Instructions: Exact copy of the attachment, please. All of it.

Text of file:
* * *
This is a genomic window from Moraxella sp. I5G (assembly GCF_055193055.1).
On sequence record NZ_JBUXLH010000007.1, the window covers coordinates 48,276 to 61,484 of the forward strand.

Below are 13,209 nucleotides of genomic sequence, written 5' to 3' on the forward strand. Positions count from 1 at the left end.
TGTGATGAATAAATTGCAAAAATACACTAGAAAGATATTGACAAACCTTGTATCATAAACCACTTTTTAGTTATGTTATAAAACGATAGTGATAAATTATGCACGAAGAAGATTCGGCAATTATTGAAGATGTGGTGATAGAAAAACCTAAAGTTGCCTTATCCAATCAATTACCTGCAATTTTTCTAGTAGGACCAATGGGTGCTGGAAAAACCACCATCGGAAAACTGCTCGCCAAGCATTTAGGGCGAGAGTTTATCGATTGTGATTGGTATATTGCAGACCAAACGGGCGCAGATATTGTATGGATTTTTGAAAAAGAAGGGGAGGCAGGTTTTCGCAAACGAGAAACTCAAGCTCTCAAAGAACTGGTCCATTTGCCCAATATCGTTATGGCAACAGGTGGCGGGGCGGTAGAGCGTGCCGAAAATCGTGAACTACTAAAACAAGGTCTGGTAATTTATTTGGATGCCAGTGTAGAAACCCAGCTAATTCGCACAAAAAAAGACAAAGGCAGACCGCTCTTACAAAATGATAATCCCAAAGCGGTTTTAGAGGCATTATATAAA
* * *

This is a genomic window from Moraxella sp. I5G (assembly GCF_055193055.1).
On sequence record NZ_JBUXLH010000007.1, the window covers coordinates 48,276 to 61,484 of the forward strand.

Below are 13,209 nucleotides of genomic sequence, written 5' to 3' on the forward strand. Positions count from 1 at the left end.
TGTGATGAATAAATTGCAAAAATACACTAGAAAGATATTGACAAACCTTGTATCATAAACCACTTTTTAGTTATGTTATAAAACGATAGTGATAAATTATGCACGAAGAAGATTCGGCAATTATTGAAGATGTGGTGATAGAAAAACCTAAAGTTGCCTTATCCAATCAATTACCTGCAATTTTTCTAGTAGGACCAATGGGTGCTGGAAAAACCACCATCGGAAAACTGCTCGCCAAGCATTTAGGGCGAGAGTTTATCGATTGTGATTGGTATATTGCAGACCAAACGGGCGCAGATATTGTATGGATTTTTGAAAAAGAAGGGGAGGCAGGTTTTCGCAAACGAGAAACTCAAGCTCTCAAAGAACTGGTCCATTTGCCCAATATCGTTATGGCAACAGGTGGCGGGGCGGTAGAGCGTGCCGAAAATCGTGAACTACTAAAACAAGGTCTGGTAATTTATTTGGATGCCAGTGTAGAAACCCAGCTAATTCGCACAAAAAAAGACAAAGGCAGACCGCTCTTACAAAATGATAATCCCAAAGCGGTTTTAGAGGCATTATATAAA